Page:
And don’t even get me started on the coffee. I’ve had epiphanies while drinking sidestreet ca phe sua da.
That first morning’s meal would set the tone for my fortnight-long love affair with Vietnam’s street food.
Pondering the wonderful, untethered life
When I arrived back at the hostel, my bed was ready. The lady at reception told me that they’re offering free tours, all I need is a motorbike.
I don’t know how to drive one so I just said no thanks. Luckily, my roommate offered to let me ride with him if I wanted.
I didn’t bother asking for the names of where we’re going. All that I’m aware of is that we’re gonna go to port to ride a boat to some hidden beach then go sandboarding.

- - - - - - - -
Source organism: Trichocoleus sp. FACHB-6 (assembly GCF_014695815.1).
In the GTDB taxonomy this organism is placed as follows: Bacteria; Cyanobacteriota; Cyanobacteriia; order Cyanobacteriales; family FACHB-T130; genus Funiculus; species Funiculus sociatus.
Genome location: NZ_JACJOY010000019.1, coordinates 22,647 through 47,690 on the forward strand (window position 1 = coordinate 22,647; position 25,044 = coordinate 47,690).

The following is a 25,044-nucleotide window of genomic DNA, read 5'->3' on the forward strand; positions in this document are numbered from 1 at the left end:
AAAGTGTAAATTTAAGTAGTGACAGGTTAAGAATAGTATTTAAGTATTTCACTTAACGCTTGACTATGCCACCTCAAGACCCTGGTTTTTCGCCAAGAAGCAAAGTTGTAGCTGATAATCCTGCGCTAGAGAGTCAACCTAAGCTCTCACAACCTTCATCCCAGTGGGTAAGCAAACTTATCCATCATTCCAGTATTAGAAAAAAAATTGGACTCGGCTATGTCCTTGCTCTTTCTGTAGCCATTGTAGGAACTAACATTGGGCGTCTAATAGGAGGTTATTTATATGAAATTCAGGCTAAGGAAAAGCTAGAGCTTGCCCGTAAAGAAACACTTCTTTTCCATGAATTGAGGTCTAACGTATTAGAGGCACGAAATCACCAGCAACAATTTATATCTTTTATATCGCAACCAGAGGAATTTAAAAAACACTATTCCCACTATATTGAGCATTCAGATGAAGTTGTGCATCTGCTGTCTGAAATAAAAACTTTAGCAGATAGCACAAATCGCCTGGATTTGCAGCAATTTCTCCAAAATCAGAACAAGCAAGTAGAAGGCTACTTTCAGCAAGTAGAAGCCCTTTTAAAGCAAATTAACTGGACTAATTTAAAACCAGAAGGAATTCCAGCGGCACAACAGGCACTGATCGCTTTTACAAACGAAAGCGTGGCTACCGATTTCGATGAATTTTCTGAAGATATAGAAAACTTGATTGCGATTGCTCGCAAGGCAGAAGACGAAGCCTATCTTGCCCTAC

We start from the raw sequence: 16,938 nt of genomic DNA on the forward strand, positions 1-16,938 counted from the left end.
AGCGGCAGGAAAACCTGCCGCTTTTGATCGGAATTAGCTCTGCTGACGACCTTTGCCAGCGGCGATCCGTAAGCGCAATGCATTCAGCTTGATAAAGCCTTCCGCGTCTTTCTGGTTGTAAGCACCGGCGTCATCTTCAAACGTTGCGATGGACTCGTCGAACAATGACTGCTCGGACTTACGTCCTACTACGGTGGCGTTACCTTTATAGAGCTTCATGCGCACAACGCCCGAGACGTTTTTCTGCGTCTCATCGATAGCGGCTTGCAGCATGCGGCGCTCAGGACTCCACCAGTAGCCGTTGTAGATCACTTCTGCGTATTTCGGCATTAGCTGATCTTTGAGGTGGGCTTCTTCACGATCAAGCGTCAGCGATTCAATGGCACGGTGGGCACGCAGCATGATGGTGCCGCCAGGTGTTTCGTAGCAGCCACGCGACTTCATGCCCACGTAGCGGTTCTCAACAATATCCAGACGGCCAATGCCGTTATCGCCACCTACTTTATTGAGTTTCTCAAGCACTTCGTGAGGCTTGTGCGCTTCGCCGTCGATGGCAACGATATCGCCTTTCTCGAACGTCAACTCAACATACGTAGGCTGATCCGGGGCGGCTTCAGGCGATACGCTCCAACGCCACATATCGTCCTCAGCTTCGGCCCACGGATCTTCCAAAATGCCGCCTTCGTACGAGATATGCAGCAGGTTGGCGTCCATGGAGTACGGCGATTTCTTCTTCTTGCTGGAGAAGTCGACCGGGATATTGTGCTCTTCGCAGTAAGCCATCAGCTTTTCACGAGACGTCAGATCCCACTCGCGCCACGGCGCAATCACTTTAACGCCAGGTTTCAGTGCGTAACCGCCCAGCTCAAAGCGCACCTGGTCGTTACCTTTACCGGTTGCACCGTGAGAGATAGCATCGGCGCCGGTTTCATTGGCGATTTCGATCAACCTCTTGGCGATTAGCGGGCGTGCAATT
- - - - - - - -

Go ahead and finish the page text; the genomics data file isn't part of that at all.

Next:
Basically, I put my life in the hands (or, more accurately, motorcycle) of someone I met less than 5 minutes ago as we joined a bunch of strangers on a boat to a deserted beach.
Best decision so far.
When we arrived at the cove, the sun was way too hot and I spent the first 10 minutes giving two Frenchmen a lecture on the importance of sunscreen.
We then proceeded to scramble through slippery rocks, taking care not to bash our heads on them, to get to this really small rock cove that gets swallowed up by the waves.
It was a good place to contemplate some things and I began thinking about the beauty and freedom of having an untethered life – no plans, no overthinking, no responsibilities – just me and endless possibilities.
I came to the realisation that the beauty of an untethered life comes from the fact that it is impossible. That there will always be people and feelings that would pull you back in.